Metal ions in human cancer development.

Inorganic Carcinogenesis Section, Laboratory of Comparative Carcinogenesis, National Cancer Institute at the National Institute of Environmental Health Sciences, Alexander Drive, Research Triangle Park, NC 27709, USA.
Metal ions in life sciences 01/2011; 8:375-401.
Source: PubMed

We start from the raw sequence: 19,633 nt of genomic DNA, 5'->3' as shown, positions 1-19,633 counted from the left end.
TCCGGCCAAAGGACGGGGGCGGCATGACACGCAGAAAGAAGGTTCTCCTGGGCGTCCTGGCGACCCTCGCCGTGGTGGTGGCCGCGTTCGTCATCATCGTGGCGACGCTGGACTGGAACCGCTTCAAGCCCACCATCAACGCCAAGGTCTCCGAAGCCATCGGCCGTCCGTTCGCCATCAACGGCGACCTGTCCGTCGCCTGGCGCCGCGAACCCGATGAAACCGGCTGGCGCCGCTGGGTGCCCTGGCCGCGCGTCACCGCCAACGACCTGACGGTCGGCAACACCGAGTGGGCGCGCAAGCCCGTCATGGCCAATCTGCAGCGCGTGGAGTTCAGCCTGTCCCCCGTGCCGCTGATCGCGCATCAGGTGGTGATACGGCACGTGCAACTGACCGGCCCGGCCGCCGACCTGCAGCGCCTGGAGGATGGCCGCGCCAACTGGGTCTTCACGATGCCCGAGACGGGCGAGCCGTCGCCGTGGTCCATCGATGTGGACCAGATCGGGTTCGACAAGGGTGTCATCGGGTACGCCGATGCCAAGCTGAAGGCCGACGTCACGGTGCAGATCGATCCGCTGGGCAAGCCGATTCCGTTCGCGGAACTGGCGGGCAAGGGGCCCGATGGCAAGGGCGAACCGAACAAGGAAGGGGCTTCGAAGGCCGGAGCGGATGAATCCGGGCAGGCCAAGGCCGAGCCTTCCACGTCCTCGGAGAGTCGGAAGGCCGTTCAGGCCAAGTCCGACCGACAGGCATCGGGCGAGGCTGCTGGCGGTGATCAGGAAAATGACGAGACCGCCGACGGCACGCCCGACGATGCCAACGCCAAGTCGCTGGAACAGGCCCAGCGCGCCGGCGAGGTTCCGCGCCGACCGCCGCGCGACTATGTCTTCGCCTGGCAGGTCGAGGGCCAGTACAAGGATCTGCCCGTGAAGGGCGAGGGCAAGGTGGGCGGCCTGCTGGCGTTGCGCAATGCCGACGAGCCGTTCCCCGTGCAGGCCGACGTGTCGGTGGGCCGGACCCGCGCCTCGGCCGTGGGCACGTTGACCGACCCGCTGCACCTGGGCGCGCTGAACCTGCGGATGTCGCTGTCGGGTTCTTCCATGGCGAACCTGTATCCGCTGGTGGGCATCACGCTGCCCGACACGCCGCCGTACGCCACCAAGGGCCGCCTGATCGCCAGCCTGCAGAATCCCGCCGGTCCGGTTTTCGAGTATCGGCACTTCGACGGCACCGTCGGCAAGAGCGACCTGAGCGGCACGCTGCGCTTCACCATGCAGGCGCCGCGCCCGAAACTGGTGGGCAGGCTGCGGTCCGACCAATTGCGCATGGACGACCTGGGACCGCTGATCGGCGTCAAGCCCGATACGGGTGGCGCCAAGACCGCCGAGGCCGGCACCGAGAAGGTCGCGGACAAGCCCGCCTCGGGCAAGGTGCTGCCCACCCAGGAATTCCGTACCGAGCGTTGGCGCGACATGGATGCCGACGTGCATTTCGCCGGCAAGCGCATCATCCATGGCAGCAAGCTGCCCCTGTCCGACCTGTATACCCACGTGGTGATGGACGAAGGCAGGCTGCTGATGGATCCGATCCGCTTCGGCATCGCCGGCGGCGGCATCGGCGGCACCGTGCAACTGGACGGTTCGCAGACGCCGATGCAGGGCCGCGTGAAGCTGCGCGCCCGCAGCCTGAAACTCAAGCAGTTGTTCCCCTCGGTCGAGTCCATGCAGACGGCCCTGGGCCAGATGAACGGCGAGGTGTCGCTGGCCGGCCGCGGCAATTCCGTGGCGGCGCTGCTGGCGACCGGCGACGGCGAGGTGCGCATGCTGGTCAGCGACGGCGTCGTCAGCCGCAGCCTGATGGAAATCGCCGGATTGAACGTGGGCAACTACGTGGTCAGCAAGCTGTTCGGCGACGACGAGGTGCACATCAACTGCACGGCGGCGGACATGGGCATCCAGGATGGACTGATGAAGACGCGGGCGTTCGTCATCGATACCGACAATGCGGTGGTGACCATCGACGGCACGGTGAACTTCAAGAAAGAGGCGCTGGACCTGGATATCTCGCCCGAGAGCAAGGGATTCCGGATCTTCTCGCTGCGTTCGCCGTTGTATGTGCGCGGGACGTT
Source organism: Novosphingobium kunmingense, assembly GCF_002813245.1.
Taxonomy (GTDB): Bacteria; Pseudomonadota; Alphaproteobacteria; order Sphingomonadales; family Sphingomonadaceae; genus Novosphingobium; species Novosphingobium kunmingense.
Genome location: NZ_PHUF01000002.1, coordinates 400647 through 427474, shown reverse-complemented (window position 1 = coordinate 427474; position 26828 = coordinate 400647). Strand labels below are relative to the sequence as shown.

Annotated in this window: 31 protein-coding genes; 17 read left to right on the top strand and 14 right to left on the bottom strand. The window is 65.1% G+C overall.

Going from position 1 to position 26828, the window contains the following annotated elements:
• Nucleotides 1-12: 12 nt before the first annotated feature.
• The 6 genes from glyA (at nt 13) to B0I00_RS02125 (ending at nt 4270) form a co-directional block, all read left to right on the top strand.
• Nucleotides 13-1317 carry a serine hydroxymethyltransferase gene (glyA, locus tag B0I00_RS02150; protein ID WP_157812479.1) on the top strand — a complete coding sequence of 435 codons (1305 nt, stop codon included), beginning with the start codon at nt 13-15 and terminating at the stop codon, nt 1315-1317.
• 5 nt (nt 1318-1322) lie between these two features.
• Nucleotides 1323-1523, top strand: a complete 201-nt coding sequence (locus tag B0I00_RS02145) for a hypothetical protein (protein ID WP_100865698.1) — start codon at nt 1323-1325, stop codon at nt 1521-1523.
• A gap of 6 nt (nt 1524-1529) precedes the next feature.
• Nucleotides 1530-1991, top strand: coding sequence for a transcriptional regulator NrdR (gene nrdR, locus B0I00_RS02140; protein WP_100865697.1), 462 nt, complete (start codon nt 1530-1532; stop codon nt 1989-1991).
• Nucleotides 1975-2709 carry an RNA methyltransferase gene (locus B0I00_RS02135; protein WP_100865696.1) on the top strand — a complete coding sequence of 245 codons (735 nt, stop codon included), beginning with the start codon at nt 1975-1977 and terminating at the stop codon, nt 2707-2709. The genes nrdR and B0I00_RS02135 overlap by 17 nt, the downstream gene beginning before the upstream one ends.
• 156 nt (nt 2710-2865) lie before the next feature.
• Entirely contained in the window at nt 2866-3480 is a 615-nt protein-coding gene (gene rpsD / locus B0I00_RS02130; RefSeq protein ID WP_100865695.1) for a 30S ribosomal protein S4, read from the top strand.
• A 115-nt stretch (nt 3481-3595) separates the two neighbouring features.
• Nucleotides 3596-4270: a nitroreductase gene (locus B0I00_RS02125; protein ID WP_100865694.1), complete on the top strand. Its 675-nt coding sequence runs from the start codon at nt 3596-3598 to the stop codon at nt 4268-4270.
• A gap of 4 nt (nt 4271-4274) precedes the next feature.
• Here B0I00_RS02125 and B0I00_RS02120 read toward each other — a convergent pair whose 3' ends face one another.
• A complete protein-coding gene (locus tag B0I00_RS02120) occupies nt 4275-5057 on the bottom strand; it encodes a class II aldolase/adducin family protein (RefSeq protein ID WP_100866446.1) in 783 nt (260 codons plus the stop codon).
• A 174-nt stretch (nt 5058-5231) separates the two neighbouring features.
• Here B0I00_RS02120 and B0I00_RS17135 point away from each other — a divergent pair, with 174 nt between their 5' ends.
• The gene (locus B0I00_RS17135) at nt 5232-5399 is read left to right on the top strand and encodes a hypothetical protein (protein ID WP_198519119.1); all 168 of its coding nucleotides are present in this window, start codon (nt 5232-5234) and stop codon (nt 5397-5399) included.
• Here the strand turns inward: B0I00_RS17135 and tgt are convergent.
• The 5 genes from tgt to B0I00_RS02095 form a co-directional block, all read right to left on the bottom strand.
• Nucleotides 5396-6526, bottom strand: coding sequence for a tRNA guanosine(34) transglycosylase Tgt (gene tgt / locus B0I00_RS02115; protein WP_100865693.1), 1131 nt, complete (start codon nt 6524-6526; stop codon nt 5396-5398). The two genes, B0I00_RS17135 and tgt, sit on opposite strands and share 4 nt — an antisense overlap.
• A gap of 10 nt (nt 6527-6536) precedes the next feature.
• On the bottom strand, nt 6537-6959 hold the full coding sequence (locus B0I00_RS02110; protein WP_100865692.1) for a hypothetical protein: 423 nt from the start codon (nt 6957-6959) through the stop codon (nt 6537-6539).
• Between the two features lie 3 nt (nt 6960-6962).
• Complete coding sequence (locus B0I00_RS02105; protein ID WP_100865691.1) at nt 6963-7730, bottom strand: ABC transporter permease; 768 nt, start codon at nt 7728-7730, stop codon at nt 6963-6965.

ABSTRACT Metals have been in the environment during the entire evolution of man and the use of metals is key to human civilization. None-the-less, several very toxic species are included in the metallic elements and compounds either widely used by man and/or widely found in the human environment. This includes the five metallic agents considered human carcinogens, namely arsenic and arsenic compounds, beryllium and beryllium compounds, cadmium and cadmium compounds, chromium(VI) compounds, and nickel compounds, all of which are proven carcinogens in laboratory animals as well. There is significant human exposure to these carcinogenic inorganics, either occupationally, through the environment, or both. Inhalation is typical in the workplace while inhalation or ingestion occurs from environmental sources. Human metallic carcinogens frequently cause tumors at the portal of entry and lung cancers are the most common tumor after inhalation. Agent-specific tumors occur as well, like urinary bladder tumors after arsenic exposure, which are due to biokinetics or mechanisms that are specific to arsenic. Even in their simplest elemental form, metals are not inert, and they have biological activity. However, it should be kept in mind that these inorganic carcinogens, when in the atomic form, cannot be broken down into less toxic subunits, and this, in part, is why they are so important as environmental human carcinogens. This chapter focuses on the metallic agents that are known human carcinogens.

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